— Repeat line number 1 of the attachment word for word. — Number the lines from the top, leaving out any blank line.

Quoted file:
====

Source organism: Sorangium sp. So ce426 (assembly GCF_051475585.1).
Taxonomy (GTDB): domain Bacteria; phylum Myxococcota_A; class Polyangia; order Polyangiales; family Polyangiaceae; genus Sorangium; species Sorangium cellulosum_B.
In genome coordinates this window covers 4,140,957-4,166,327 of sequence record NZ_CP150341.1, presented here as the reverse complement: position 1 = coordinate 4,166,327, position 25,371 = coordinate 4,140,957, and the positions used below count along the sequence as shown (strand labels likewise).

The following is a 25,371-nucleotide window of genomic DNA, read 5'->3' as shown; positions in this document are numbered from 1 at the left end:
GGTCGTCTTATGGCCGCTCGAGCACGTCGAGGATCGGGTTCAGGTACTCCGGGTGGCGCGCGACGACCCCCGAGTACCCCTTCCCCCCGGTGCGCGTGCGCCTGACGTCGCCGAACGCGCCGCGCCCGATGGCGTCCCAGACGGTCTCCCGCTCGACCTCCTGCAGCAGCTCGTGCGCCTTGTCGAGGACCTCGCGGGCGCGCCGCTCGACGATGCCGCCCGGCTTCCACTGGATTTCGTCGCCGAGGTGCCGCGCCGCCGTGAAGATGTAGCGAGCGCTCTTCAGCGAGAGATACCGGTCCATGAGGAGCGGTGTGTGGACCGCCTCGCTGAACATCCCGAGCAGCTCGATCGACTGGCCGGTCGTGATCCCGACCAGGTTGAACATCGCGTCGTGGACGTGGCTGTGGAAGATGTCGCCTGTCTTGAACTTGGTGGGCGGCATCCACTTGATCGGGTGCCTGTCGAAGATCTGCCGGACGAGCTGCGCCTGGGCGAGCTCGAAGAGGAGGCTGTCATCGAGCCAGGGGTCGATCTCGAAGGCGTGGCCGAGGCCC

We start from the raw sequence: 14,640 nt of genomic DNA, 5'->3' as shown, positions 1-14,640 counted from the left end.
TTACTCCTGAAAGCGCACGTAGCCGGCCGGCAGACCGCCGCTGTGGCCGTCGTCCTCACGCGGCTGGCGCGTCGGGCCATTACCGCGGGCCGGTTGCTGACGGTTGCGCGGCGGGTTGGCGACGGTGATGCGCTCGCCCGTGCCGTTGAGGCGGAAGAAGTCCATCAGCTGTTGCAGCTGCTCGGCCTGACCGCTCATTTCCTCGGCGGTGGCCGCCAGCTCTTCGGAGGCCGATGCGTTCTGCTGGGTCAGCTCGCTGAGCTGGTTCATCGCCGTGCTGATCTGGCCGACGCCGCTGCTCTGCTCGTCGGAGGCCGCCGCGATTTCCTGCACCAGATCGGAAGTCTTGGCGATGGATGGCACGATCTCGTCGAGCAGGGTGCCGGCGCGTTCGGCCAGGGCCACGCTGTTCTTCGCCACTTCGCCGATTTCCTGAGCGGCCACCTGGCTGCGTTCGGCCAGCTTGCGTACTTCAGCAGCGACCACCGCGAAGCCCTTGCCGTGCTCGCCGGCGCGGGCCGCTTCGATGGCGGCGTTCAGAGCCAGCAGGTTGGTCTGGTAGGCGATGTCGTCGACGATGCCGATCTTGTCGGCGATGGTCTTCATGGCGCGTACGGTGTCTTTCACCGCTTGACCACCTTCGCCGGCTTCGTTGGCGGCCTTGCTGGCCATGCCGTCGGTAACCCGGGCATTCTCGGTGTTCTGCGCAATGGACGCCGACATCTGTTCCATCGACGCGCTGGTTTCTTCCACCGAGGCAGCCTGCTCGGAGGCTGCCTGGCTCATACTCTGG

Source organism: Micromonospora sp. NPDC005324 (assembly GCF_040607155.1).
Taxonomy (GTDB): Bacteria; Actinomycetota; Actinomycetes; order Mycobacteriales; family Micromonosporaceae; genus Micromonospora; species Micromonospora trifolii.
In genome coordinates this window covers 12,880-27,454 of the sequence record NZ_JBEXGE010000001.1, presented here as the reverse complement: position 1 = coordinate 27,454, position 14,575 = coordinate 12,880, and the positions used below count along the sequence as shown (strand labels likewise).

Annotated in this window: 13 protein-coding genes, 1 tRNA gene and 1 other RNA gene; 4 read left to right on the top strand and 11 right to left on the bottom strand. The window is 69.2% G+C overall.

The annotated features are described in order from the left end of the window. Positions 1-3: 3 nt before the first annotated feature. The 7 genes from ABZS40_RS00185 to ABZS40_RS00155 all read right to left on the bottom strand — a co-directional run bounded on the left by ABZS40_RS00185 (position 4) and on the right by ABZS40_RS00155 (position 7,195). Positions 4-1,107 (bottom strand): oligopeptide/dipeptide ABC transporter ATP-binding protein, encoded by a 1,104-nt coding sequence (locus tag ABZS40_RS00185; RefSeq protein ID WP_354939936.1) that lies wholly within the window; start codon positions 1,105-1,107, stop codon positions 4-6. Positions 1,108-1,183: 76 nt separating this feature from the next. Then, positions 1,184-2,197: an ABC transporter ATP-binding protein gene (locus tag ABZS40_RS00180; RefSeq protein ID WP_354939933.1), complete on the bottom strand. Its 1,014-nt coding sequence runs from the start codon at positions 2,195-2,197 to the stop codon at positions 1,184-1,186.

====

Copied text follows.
Source organism: Sorangium sp. So ce426 (assembly GCF_051475585.1).